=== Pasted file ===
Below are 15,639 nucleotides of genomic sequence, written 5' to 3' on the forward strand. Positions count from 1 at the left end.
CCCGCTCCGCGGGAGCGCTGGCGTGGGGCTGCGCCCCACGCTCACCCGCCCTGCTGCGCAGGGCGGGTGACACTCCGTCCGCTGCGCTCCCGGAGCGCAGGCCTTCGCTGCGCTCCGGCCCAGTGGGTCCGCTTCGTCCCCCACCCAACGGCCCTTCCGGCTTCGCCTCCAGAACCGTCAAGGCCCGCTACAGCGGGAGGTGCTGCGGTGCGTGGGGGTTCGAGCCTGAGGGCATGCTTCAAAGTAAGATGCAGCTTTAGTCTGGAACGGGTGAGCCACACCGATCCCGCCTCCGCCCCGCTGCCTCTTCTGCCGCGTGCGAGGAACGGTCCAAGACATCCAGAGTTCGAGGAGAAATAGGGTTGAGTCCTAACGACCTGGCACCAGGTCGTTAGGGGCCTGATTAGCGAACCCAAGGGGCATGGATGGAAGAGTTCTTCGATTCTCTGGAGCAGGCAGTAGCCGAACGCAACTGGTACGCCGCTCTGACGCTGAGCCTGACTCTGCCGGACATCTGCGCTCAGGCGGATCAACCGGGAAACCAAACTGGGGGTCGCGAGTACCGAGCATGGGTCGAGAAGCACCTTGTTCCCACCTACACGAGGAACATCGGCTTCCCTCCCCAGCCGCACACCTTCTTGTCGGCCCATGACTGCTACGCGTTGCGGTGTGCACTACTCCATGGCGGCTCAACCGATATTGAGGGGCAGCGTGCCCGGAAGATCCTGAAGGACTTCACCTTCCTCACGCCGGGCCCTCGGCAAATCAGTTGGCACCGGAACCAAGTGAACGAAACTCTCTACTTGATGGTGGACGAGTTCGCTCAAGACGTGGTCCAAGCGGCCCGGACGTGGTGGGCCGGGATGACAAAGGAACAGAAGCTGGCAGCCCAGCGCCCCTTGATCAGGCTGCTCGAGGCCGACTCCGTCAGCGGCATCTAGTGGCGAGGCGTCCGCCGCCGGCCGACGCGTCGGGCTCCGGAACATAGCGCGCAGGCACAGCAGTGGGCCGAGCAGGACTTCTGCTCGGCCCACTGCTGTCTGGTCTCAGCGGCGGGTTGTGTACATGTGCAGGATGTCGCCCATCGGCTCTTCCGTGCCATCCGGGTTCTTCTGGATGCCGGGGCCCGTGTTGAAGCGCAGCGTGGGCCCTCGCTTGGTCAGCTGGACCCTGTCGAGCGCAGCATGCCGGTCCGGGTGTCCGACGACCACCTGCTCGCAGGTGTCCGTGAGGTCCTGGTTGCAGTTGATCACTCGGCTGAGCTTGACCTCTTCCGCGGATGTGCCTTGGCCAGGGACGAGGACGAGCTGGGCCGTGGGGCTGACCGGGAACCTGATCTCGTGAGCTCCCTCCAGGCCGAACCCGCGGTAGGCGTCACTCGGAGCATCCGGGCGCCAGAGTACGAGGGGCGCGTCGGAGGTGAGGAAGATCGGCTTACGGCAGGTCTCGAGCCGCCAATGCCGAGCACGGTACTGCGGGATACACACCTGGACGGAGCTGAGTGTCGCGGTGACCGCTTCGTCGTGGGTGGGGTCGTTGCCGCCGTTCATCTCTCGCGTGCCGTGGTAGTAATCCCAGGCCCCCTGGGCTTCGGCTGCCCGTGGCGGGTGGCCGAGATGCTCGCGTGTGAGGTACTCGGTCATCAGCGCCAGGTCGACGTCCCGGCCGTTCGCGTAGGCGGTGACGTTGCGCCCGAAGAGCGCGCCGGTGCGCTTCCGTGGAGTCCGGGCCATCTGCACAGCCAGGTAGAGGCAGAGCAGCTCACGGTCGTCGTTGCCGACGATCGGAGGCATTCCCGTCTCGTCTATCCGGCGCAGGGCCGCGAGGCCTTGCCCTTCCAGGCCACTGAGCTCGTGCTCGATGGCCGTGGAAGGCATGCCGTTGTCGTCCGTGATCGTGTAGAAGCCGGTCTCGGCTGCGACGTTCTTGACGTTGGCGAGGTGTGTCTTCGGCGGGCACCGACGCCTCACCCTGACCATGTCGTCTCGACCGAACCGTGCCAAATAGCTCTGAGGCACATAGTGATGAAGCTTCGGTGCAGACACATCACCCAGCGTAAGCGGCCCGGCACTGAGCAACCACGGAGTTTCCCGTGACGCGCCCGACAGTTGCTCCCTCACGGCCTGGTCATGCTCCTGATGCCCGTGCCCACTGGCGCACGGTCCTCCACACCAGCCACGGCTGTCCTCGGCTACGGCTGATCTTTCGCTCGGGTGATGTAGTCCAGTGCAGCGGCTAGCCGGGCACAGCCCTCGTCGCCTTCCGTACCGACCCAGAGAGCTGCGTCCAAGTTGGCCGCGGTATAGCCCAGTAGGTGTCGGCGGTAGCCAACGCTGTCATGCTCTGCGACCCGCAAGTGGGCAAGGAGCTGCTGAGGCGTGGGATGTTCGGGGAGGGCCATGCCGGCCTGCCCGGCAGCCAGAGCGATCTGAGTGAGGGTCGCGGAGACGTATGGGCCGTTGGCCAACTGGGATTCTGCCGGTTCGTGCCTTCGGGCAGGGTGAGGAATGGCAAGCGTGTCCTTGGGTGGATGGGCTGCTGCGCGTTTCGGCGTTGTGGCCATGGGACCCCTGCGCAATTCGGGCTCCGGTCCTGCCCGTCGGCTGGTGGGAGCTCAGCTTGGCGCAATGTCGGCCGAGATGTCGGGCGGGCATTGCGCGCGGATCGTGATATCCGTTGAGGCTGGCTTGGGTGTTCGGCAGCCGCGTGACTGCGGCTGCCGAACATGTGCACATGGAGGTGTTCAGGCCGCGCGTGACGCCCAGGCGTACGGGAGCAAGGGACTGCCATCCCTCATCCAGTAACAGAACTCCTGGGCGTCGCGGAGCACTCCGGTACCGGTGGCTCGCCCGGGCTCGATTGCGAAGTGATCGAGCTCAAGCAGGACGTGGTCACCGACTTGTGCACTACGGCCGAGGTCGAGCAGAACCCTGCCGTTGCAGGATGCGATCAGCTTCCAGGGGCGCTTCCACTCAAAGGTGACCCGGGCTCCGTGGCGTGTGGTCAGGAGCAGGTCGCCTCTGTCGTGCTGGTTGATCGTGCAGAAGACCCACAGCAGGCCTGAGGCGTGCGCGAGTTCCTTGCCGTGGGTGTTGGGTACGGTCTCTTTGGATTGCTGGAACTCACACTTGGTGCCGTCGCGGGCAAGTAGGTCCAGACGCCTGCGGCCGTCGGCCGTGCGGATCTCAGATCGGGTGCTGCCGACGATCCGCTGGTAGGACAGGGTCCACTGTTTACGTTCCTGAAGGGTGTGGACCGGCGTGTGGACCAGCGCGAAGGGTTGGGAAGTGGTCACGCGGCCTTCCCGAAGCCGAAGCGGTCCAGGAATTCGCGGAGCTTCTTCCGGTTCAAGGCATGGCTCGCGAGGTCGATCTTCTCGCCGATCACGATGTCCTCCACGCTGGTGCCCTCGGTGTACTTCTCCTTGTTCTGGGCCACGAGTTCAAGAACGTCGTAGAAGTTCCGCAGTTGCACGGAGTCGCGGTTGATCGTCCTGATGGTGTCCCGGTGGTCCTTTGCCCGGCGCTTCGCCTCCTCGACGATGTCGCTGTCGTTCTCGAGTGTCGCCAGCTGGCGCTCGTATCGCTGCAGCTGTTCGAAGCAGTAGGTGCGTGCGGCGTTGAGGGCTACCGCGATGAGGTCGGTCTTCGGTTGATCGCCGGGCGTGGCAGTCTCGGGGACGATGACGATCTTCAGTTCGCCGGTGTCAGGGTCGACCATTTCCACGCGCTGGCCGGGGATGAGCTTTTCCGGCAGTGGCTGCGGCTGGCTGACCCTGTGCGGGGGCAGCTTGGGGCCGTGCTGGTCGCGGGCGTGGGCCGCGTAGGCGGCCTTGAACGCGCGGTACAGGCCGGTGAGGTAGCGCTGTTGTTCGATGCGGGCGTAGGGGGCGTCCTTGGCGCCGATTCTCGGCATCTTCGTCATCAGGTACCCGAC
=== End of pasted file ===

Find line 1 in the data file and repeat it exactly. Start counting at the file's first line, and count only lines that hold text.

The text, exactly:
Below are 15,639 nucleotides of genomic sequence, written 5' to 3' on the forward strand. Positions count from 1 at the left end.